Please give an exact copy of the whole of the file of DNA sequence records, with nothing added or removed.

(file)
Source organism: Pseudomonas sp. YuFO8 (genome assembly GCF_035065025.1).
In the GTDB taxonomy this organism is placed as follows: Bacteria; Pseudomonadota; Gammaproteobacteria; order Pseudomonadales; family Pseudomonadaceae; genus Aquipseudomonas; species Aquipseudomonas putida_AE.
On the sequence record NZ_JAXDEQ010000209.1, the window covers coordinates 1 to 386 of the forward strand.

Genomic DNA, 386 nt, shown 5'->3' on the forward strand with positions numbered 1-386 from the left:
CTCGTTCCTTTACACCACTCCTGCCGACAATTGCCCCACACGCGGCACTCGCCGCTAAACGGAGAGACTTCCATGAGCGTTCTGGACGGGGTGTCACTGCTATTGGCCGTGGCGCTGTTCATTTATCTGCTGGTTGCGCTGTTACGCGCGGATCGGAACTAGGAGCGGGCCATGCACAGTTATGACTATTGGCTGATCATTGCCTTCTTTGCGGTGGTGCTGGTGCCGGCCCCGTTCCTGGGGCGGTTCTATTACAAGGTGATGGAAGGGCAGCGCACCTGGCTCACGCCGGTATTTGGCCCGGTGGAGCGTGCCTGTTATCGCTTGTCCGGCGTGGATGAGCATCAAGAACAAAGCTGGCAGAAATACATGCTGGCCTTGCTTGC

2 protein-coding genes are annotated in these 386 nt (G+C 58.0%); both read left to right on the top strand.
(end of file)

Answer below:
Source organism: Pseudomonas sp. YuFO8 (genome assembly GCF_035065025.1).
In the GTDB taxonomy this organism is placed as follows: Bacteria; Pseudomonadota; Gammaproteobacteria; order Pseudomonadales; family Pseudomonadaceae; genus Aquipseudomonas; species Aquipseudomonas putida_AE.
On the sequence record NZ_JAXDEQ010000209.1, the window covers coordinates 1 to 386 of the forward strand.

Genomic DNA, 386 nt, shown 5'->3' on the forward strand with positions numbered 1-386 from the left:
CTCGTTCCTTTACACCACTCCTGCCGACAATTGCCCCACACGCGGCACTCGCCGCTAAACGGAGAGACTTCCATGAGCGTTCTGGACGGGGTGTCACTGCTATTGGCCGTGGCGCTGTTCATTTATCTGCTGGTTGCGCTGTTACGCGCGGATCGGAACTAGGAGCGGGCCATGCACAGTTATGACTATTGGCTGATCATTGCCTTCTTTGCGGTGGTGCTGGTGCCGGCCCCGTTCCTGGGGCGGTTCTATTACAAGGTGATGGAAGGGCAGCGCACCTGGCTCACGCCGGTATTTGGCCCGGTGGAGCGTGCCTGTTATCGCTTGTCCGGCGTGGATGAGCATCAAGAACAAAGCTGGCAGAAATACATGCTGGCCTTGCTTGC

2 protein-coding genes are annotated in these 386 nt (G+C 58.0%); both read left to right on the top strand.